Your Window Replacement Guide
If you have decided to replace your windows this year then there are a number of decisions
you need to make before going ahead.
Check whether you require any specific planning permission before you proceed.If your property is listed or in a conservation
area you may be restricted in what work can be carried out and planning permission may be required.
Choosing the right material
Plastic windows are often the cheapest option in the short term and require little maintenance but they can reduce the value
of period homes and cannot be repaired easily, often requiring replacement.Listed properties and homes in some conservation
areas are not allowed to install plastic windows.
Metal windows are also low maintenance and popular in contemporary style homes but are not as thermally efficient as wooden
windows and more expensive than plastic ones.
Timber windows often suit period homes and can be repaired and maintained without having to be replaced, which will save money
over a period of time. But in the short term they are more expensive than plastic windows.
With timber windows, you have to decide on a wood that is ideally stable and durable.
The style of glass you decide on depends on where the window is going to be located.
For bathrooms (where privacy is a concern) consider a patterned glass. For a featured window, you may wish to have sections of
stained or coloured glass to help create a dramatic effect within the room.
Double or single glazing is also an option so make sure it is allowed if you live in a listed property or conservation area.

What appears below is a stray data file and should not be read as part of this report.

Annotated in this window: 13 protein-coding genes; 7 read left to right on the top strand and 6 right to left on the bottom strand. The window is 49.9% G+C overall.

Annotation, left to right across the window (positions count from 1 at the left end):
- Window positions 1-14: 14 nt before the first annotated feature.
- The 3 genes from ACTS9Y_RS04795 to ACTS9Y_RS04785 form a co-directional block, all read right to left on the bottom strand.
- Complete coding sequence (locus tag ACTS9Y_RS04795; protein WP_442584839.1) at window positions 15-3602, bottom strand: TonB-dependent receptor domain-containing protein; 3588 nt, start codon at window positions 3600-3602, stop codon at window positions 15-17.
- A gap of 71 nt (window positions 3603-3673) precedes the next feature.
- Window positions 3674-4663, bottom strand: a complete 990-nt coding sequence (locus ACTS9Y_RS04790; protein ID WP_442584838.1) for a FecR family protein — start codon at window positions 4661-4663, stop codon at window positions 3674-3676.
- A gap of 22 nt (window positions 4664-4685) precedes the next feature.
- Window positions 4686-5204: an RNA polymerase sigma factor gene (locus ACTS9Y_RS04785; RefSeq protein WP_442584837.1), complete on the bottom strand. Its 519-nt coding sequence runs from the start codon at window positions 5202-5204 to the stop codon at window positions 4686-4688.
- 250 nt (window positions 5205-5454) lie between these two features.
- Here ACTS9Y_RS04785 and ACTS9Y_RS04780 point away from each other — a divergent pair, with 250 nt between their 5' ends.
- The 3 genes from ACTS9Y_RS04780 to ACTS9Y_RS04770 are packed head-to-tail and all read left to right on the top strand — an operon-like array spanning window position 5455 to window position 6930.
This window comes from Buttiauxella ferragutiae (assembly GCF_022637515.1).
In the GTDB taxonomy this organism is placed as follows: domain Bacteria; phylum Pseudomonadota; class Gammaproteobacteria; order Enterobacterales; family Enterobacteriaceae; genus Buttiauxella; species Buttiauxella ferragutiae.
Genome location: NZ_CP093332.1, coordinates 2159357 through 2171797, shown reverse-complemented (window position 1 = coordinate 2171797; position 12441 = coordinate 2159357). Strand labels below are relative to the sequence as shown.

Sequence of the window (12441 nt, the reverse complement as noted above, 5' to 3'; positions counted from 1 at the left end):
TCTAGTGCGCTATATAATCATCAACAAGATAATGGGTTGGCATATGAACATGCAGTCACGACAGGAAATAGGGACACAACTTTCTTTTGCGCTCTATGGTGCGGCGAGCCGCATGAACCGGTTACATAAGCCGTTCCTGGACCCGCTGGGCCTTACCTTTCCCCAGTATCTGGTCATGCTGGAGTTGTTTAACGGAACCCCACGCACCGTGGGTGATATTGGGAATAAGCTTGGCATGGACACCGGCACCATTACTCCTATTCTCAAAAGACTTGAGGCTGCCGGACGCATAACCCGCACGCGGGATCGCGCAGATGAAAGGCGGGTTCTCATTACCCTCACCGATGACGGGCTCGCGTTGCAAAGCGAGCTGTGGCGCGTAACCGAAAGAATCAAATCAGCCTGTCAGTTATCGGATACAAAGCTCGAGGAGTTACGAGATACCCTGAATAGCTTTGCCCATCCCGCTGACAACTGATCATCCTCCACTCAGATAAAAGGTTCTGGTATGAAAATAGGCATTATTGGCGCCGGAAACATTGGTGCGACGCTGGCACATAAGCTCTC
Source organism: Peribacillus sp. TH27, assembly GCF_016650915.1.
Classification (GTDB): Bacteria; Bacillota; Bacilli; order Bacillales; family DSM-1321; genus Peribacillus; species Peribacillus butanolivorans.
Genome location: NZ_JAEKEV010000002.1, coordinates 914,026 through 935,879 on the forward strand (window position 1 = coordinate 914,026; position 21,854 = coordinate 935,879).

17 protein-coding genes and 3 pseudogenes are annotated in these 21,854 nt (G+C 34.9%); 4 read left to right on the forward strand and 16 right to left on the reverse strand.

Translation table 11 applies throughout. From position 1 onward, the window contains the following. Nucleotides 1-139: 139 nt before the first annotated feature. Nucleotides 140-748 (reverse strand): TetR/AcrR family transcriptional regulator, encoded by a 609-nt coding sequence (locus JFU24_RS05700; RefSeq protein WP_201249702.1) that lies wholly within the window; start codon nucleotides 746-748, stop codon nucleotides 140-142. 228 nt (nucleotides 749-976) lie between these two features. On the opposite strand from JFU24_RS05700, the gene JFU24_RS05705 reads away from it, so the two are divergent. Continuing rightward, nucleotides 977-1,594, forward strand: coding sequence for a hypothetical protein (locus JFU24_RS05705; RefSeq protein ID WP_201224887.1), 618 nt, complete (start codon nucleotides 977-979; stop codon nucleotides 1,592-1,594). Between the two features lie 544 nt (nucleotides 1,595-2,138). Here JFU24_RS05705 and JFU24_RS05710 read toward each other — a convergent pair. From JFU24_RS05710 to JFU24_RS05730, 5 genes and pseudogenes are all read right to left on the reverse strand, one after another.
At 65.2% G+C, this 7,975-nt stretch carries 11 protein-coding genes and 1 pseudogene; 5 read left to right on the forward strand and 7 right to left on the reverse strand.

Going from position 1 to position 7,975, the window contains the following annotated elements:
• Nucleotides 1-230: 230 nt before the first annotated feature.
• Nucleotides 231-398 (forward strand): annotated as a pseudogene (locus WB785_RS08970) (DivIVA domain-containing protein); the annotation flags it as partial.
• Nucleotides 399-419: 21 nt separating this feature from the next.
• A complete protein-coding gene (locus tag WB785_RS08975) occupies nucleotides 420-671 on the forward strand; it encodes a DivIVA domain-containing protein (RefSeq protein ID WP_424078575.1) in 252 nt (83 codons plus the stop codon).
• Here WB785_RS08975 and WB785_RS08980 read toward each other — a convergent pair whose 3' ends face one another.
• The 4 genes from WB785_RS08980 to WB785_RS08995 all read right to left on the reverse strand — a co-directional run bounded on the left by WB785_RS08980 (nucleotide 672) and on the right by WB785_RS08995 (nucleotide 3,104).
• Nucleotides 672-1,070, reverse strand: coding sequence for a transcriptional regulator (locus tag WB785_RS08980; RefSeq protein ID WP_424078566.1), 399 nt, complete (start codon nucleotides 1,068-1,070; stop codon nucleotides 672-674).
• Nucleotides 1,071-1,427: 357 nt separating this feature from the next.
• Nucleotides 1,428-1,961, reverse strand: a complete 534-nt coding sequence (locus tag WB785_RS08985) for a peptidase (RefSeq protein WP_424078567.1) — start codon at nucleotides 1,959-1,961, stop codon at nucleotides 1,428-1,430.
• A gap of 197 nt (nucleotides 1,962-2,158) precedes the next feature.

The most common windows are sash windows, which slide up and down, and casement windows, which open outwards.However,
there are also various different types of sash and casement windows, including fixed windows and bay windows.
The number of glazing panes can also vary between different windows, depending on the period of the property.If you are looking
to install sash windows, you will also need to consider whether you would like horns on the windows.
Sash window horns are the short protrusions at the bottom or top of the sashes and were initially included with some sash windows
to make the joints stronger.
Choosing the right company
Ensure the company you choose understand your requirements and can design a window to meet your needs. Replacement windows
can be an expensive purchase, so it is important to get it right first time.
Check the quality of their work. Ask to see examples of work they have carried out previously and, if possible, arrange a tou
of their workshop to see the windows being manufactured.